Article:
HOUSTON -- The Astros' current three-game homestand is about more than celebrating the squad's winning ways. In the current three-game series against the Orioles, the organization will honor the four Houston firefighters who lost their lives in last week's local fire.
The team is wearing special patches across their jerseys, flags in Minute Maid Park are at half-staff this week, and Tuesday night's game featured a pregame ceremony involving the Houston Fire Department Honor Guard.
Local and national firefighters can also receive free tickets to this week's home games for them and immediate family with their firefighter IDs.
But for many Astros, the sympathy and support hits far closer to home.
"My dad was a firefighter and a police officer," said Houston reliever Brad Peacock. "This means a lot to me. I know what he did every day and how he went out there to help people. Wearing this patch and everything else is the least we can do."
He's not the only player on the team with a similar background.
Astros catcher Jason Castro comes from a family of firefighters. His grandfather, father and brother have all been or continue to serve on the job.
"It hit close to home when I heard what happened," Castro said. "I'm so proud to wear this patch because I think those families need to see that communal solidarity. I can sympathize with them. Sometimes, that's the best way to show support."
Castro's father was a truck engineer and police captain for several decades and his brother just started his duty two years ago. Castro said he thought about entering the family business before baseball, and he remembers the grueling demands and concerns for firefighter families.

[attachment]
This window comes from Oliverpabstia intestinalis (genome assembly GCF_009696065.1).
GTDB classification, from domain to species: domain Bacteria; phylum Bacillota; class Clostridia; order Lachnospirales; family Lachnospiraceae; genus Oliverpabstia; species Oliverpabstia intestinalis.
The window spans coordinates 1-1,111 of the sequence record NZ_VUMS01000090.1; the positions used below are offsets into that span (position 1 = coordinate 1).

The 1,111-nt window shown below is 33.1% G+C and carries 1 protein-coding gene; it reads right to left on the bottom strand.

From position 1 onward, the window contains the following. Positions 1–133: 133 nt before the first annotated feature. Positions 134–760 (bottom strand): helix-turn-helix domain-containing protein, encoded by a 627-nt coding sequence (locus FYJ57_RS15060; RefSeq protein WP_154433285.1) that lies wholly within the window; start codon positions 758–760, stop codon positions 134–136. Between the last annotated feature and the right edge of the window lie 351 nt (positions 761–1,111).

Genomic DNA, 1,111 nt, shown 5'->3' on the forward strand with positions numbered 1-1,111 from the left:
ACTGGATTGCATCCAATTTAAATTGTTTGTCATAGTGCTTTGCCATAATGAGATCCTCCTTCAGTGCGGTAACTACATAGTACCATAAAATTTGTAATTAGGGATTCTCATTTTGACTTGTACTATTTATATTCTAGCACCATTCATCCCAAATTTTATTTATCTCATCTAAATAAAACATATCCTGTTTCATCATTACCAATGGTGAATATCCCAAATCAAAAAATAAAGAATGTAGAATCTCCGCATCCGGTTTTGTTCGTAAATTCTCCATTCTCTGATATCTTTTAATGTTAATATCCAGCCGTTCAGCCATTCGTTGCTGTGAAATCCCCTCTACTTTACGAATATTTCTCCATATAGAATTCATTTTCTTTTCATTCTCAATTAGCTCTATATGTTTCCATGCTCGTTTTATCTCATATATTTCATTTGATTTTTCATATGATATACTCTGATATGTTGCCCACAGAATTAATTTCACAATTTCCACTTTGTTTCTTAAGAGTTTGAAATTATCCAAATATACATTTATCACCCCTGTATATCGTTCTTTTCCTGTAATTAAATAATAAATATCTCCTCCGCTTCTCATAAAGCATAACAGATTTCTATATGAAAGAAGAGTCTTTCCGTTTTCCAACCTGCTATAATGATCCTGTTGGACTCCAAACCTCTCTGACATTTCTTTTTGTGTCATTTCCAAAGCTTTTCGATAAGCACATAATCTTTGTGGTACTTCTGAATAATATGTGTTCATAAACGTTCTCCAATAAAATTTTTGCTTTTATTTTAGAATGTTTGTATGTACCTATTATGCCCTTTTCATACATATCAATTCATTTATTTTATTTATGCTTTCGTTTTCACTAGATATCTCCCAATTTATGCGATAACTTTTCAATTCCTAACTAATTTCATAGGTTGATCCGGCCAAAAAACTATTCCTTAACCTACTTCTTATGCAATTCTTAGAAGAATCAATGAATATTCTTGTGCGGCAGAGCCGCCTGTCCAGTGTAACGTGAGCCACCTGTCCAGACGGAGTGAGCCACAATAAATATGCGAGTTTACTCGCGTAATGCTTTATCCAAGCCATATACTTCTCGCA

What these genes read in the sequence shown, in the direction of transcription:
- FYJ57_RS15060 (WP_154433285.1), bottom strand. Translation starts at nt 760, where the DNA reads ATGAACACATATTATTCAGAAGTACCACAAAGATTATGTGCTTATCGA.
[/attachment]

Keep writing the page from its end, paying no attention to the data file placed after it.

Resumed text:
"I grew up with my dad being gone for days," he said. "He worked 24-hour shifts, and there was always a wonderment about what was going on when you heard a siren. There's always that fear. You obviously never want it to go beyond that fear."
Houston pitcher Bud Norris' grandfather served as a firefighter for more than 30 years in Southern California. Norris said he remembers how much commitment the job required and heard firsthand stories of dealing with deadly forest fires.
"You hear all the tales and just sit in awe a little," Norris said. "That's their lifestyle, they understand what they're signing up for. If you're a family member, you know that, too. They're the unsung heroes out there. Wearing this patch doesn't change the events, but it's our honor to do it."
Thirteen others were hospitalized in the blaze that the Houston Fire Department called the most deadly in its 118 years. The Houston Pipe and Drum Band also participated in the pregame ceremony.
Brian McTaggart is a reporter for MLB.com and writes an MLBlog, Tag's Lines. Follow @brianmctaggart on Twitter. Chris Abshire is an associate reporter for MLB.com. This story was not subject to the approval of Major League Baseball or its clubs.